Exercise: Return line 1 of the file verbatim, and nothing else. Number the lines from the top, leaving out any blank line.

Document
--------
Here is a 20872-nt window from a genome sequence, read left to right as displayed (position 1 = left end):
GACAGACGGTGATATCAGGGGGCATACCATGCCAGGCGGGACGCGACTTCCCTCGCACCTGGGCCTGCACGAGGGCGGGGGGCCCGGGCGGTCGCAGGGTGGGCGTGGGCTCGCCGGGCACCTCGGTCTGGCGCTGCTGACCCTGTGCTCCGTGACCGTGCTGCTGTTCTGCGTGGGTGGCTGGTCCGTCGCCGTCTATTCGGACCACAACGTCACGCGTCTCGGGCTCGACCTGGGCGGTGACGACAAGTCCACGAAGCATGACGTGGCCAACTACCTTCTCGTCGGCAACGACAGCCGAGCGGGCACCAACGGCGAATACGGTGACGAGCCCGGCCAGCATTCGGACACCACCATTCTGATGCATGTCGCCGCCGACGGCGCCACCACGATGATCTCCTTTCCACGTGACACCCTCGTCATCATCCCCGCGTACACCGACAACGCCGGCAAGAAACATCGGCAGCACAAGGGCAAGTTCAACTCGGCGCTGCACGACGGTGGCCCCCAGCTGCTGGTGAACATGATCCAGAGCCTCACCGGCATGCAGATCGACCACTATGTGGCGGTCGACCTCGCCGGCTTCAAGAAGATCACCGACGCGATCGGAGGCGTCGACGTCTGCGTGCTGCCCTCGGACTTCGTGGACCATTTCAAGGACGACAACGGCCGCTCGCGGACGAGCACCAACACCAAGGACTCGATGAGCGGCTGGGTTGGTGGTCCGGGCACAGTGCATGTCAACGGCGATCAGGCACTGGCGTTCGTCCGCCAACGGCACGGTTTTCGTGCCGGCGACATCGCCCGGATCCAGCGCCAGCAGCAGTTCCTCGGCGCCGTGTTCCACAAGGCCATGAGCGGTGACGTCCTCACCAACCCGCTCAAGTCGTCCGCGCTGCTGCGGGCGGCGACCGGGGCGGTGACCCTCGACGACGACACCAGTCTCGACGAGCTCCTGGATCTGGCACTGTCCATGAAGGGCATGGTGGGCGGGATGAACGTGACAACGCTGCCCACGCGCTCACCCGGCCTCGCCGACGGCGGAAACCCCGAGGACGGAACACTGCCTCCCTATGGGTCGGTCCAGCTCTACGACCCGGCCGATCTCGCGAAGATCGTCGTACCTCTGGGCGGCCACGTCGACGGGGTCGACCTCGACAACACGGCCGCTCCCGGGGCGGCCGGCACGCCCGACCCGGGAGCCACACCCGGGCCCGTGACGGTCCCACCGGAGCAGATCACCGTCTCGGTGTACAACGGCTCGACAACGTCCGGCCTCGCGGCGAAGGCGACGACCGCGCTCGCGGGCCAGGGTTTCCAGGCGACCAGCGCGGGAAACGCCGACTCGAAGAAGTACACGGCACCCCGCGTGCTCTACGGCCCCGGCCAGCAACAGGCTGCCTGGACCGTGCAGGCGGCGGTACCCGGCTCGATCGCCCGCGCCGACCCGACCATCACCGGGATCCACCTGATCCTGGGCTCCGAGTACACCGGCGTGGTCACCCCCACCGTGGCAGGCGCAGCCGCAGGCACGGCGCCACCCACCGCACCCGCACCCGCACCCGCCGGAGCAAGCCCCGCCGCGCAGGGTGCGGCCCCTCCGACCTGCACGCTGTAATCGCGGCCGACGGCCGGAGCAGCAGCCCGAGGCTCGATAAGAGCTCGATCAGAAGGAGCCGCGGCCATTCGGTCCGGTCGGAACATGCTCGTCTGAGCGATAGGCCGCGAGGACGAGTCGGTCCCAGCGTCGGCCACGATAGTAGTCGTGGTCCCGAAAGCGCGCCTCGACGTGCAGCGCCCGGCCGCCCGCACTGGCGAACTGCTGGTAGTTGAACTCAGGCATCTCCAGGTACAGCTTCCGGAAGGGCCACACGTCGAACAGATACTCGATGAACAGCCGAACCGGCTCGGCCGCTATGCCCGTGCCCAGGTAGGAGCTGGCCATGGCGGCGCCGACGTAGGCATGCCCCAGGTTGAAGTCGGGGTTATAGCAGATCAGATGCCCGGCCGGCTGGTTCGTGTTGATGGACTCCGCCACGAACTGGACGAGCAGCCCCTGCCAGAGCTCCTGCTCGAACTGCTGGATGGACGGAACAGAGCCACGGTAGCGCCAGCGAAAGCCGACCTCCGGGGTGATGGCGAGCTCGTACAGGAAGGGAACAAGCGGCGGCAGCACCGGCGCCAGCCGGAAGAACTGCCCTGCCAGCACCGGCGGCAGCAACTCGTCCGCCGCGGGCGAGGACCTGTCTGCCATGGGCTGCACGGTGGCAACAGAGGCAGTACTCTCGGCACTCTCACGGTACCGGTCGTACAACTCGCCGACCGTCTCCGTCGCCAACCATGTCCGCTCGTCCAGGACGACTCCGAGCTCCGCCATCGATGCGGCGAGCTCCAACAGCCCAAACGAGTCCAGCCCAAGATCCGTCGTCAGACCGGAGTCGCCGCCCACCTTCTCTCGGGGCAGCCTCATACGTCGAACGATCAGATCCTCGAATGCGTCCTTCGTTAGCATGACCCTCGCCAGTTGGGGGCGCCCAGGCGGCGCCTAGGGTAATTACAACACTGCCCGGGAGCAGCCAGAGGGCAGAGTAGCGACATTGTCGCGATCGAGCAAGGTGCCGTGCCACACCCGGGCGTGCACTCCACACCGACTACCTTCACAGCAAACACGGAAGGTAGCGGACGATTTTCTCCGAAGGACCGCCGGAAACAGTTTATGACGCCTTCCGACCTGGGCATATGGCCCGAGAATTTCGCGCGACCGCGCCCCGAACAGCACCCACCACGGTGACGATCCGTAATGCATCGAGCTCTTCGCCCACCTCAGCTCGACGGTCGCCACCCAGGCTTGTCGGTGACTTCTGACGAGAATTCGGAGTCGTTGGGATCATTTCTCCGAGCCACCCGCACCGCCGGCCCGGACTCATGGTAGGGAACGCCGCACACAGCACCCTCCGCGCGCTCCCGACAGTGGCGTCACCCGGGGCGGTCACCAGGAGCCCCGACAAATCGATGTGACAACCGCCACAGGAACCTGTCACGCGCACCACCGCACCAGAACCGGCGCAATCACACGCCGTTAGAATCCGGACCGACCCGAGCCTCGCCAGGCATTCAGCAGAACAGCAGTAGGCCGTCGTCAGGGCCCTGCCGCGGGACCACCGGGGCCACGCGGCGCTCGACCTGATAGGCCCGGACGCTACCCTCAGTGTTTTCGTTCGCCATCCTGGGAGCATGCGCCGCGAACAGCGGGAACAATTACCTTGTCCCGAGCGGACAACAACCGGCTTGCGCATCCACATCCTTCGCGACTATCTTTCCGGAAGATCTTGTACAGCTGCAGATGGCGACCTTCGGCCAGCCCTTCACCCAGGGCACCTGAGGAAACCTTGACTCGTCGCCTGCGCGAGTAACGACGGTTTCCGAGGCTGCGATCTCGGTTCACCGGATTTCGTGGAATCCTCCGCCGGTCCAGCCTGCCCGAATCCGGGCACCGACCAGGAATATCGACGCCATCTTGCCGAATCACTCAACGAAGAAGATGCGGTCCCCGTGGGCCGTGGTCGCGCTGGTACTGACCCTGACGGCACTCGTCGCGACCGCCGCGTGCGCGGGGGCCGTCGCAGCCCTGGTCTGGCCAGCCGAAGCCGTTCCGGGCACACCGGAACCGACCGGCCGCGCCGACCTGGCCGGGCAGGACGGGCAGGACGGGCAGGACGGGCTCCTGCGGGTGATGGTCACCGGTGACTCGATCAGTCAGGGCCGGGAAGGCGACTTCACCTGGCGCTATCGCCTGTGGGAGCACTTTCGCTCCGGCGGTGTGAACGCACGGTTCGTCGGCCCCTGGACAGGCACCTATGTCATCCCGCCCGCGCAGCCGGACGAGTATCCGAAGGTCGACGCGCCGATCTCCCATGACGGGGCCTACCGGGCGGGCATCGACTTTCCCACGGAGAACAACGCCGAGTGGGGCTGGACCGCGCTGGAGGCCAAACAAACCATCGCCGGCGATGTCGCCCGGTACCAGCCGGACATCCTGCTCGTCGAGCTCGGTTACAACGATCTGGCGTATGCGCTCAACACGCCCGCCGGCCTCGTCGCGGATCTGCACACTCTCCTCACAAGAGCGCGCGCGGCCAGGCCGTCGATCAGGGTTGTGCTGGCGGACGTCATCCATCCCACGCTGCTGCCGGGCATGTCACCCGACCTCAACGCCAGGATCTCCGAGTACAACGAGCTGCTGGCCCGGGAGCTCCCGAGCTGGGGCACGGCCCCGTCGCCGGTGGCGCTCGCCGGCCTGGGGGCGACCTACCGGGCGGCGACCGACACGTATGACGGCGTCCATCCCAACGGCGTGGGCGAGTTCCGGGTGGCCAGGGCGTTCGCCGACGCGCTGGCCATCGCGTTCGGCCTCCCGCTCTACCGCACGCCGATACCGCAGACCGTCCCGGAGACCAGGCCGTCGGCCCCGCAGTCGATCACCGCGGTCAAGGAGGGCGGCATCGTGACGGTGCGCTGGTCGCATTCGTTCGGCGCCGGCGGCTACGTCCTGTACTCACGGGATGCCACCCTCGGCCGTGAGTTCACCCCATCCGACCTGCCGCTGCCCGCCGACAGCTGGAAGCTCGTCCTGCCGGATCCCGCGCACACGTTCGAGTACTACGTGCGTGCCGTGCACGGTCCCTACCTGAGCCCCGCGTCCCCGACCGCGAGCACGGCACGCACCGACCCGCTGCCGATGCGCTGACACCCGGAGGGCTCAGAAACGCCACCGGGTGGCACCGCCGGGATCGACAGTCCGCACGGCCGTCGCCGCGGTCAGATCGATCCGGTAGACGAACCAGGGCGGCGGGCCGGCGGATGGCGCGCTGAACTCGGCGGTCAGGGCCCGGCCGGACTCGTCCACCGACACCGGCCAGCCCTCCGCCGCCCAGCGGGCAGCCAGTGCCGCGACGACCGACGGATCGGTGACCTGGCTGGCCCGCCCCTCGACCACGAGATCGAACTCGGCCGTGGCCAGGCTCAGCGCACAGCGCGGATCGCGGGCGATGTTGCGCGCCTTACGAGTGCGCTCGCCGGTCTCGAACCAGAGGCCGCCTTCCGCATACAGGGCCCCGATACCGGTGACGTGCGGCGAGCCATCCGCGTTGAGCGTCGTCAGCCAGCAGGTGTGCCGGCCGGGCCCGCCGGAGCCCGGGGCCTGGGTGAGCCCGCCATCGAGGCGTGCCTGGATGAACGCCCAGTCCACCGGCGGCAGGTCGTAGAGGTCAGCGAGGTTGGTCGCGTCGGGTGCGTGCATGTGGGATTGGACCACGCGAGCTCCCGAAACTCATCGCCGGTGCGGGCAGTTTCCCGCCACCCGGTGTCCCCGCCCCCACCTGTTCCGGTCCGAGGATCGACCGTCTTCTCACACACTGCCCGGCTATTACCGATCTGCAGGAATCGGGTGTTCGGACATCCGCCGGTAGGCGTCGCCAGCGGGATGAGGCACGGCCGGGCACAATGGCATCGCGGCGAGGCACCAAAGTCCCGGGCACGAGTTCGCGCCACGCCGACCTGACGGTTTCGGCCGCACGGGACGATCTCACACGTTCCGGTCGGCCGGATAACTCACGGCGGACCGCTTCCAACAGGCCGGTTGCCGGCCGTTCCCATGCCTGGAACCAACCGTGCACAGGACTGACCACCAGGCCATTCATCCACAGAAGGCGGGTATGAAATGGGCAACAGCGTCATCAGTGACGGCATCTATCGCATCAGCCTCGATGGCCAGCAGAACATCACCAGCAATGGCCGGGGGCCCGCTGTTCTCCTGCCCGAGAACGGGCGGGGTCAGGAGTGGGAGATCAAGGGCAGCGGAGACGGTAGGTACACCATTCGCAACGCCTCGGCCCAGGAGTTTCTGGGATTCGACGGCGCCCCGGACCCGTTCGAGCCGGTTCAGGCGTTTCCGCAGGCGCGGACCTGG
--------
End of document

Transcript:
Here is a 20872-nt window from a genome sequence, read left to right as displayed (position 1 = left end):